Prime Minister Shinzo Abe’s decision to once again postpone the consumption tax hike, this time by 30 months through October 2019 — well after his supposedly last term as Liberal Democratic Party president will have ended — may be the right move to avoid weakening consumer spending, which would only slow his administration’s bid to bust deflation. But delaying the tax hike alone won’t generate the kind of economic conditions that Abe pledged to achieve through his trademark policies.

Of course the prime minister won’t accept the charge that his decision — despite the pledge he made the last time he postponed the tax hike in 2014 that he wouldn’t do so again — represents the failure of Abenomics, which would give ammunition to the opposition camp trying to take on his ruling coalition in the Upper House election several weeks from now. At the news conference Wednesday where he announced the decision, Abe denied the opposition charges by saying that under his watch, tax revenues surged by trillions and employment figures have improved to their best level in nearly a quarter century.

But what the prime minister needs to do is not insist that his policies have been working as intended — and lay the blame somewhere else — but make an honest assessment of what has been lacking in his administration’s economic management since he returned to the government’s helm in late 2012. Delaying the tax hike may buy more time for reviving the economy, but it must not be wasted by repeating the same policies of the last four years.

Politically, Abe’s highly anticipated decision raises credibility questions about the words of the top government leader. When he postponed the tax increase to 10 percent by 18 months in 2014 — after the April 2014 hike to 8 percent resulted in steep downturn in the economy for two quarters — he said he would not delay the rise any further and that he would make sure to create economic conditions that would accommodate the hike by pushing the “three arrows” of Abenomics. He later reiterated that he would raise the tax to 10 percent in April 2017 as planned unless the economy was hit by a major shock to the tune of the global recession triggered by the collapse of Lehman Brothers in 2008 or the 2011 Great East Japan Earthquake.

The remarks he reportedly made at the Group of Seven summit that he hosted in Mie Prefecture last week — that the world economy today resembles the situation prior to the 2008 Lehman shock and runs the risk of falling into another crisis unless timely and appropriate actions are taken — was widely taken as a cue that he was going to postpone the tax hike after all. His assessment of the state of the world economy did not appear to be entirely shared by his G-7 peers. Still, he said his decision to delay the tax hike — which was even challenged by some of the top administration and ruling coalition leaders — is part of Japan’s action based on what he called a common recognition among G-7 nations about the current risks to the global economy.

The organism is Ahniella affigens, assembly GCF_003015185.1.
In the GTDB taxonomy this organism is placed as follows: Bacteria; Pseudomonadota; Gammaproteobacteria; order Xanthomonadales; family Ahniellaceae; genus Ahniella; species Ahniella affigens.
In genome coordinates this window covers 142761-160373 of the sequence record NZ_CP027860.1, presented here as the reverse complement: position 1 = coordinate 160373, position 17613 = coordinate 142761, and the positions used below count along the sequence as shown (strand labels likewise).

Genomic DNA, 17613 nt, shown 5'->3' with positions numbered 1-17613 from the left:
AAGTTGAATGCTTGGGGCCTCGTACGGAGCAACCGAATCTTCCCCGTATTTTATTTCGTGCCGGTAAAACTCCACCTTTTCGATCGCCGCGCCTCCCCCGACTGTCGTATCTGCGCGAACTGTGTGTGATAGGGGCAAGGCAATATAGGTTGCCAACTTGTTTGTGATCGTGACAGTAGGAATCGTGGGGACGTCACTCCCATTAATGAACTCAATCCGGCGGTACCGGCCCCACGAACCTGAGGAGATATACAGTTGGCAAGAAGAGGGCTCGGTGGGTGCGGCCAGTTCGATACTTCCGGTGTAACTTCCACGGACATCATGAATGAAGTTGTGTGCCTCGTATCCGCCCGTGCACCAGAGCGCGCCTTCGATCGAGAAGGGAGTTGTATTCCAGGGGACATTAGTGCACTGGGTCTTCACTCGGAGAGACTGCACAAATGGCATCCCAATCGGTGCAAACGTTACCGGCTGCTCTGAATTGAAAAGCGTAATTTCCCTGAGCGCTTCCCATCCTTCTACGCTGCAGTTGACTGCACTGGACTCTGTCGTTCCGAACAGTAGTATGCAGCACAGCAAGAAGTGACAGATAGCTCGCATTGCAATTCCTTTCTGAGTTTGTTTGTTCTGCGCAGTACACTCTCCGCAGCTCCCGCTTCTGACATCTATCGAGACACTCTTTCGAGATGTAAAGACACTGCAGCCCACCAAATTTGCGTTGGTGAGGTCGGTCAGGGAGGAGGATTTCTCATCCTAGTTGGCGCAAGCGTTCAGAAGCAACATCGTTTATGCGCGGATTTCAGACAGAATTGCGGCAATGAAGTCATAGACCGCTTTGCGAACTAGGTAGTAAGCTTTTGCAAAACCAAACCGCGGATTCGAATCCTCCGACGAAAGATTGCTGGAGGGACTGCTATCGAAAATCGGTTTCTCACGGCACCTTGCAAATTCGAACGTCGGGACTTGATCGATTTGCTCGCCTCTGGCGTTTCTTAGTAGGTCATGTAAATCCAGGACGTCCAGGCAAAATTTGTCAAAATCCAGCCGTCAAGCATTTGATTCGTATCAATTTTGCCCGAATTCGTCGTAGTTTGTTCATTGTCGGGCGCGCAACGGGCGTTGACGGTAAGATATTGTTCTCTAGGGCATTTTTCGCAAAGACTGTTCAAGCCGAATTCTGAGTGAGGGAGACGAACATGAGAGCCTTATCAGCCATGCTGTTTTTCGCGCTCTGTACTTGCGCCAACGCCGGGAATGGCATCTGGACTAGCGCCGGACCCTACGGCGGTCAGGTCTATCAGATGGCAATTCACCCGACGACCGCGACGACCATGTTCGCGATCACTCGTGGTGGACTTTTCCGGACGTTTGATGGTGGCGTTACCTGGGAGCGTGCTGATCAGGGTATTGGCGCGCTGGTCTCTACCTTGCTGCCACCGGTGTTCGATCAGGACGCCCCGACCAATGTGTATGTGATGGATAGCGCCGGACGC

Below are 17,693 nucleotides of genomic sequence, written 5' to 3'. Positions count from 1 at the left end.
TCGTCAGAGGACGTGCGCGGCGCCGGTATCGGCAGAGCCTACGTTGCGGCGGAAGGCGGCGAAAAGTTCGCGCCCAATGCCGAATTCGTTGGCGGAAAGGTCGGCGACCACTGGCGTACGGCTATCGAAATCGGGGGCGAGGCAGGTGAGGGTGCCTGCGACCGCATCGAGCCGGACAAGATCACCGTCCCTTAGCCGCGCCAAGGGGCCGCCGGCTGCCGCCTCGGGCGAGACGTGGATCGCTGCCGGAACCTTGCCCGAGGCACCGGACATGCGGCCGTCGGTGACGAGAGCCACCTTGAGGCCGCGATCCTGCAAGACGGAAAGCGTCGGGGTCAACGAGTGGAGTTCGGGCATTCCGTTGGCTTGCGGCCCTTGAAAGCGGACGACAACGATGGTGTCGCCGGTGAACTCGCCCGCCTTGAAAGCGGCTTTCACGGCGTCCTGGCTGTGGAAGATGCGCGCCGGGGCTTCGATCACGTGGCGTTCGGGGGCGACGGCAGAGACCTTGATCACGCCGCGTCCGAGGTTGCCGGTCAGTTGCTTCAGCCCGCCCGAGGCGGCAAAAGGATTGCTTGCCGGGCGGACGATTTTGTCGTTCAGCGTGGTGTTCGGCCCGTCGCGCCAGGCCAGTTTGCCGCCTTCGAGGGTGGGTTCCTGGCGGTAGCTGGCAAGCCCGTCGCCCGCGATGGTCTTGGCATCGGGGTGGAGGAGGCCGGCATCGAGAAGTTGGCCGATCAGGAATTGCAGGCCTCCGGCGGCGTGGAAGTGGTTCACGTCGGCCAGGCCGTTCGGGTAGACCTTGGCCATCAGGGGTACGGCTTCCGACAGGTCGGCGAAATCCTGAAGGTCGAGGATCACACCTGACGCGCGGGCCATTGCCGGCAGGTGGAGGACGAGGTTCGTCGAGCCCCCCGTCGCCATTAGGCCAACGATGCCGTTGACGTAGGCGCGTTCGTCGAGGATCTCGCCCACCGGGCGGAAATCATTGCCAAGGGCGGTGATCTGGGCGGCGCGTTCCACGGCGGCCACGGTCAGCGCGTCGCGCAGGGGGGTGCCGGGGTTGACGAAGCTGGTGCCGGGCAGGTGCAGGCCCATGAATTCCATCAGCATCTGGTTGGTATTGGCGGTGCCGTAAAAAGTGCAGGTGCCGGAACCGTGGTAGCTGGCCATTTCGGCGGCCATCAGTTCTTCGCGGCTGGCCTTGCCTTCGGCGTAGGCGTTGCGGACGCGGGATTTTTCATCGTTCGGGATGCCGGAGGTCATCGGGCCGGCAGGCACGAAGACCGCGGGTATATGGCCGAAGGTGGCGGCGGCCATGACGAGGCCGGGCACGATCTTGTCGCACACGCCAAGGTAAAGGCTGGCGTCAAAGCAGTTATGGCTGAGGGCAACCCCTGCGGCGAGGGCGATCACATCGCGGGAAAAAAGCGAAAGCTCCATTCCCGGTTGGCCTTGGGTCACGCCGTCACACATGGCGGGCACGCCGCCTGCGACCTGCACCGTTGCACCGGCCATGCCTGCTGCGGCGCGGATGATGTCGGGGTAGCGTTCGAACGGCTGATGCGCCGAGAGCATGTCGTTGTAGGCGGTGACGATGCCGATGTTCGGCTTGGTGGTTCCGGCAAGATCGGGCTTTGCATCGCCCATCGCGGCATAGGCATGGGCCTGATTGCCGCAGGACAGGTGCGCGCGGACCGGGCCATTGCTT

Abe acknowledged that the world economy today is not suffering from a Lehman-class shock, but runs the risk of losing a key driving engine due to the recent sharp deceleration in growth and investments in emerging economies such as China — and that these factors pose a new downside risk to Japan’s economy that might mean a return to protracted deflation. Saying that he accepts the criticism that he failed to honor his pledge before the 2014 election, Abe said he is making “a new judgment” on the economy in delaying the tax hike — for which he said he would seek a fresh public mandate in the July 10 Upper House election.

He may not need to worry about voters’ reaction to his tax decision. In a Kyodo News poll last weekend, 70 percent of the respondents said they support postponing the consumption tax hike, against 24 percent who oppose it, and the approval rating of his Cabinet surged to 55.3 percent. The same poll, however, showed that 64 percent of the respondents don’t think Abenomics will make the economy better.

Their poor evaluation of Abe’s economic policies is not groundless. Now in the fourth year of Abenomics, economic growth remains fragile and uneven. What the prime minister touted as the highest wage hikes this century for three years in a row — even as major companies basking in the benefits of the weak yen under his watch post record-level profits — have apparently not been high enough to offset the rising cost of living, especially since the April 2014 consumption tax hike.

The Abe administration may be justified in fearing that consumer spending would be hit even harder if the tax is hiked again next year. But there is no guarantee that spending will pick up just because the tax hike is postponed by another 30 months. Delaying the increase — which was supposed to help cover the mushrooming cost of the aging population while taming the public debt — needs to be accompanied by a candid assessment of why consumers are not spending more, and get to the bottom of the problem. Merely pledging to “accelerate Abenomics” will not be enough.

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